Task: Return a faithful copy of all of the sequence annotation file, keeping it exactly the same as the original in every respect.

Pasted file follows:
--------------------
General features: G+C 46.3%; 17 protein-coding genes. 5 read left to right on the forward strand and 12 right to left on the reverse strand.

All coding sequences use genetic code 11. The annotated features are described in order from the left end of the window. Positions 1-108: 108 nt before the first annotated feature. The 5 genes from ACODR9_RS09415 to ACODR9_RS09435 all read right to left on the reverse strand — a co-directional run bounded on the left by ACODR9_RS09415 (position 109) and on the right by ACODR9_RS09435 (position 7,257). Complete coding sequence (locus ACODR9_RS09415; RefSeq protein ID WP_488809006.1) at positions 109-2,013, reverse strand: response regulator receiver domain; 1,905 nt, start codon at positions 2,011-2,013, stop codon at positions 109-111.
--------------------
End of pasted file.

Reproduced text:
General features: G+C 46.3%; 17 protein-coding genes. 5 read left to right on the forward strand and 12 right to left on the reverse strand.

All coding sequences use genetic code 11. The annotated features are described in order from the left end of the window. Positions 1-108: 108 nt before the first annotated feature. The 5 genes from ACODR9_RS09415 to ACODR9_RS09435 all read right to left on the reverse strand — a co-directional run bounded on the left by ACODR9_RS09415 (position 109) and on the right by ACODR9_RS09435 (position 7,257). Complete coding sequence (locus ACODR9_RS09415; RefSeq protein ID WP_488809006.1) at positions 109-2,013, reverse strand: response regulator receiver domain; 1,905 nt, start codon at positions 2,011-2,013, stop codon at positions 109-111.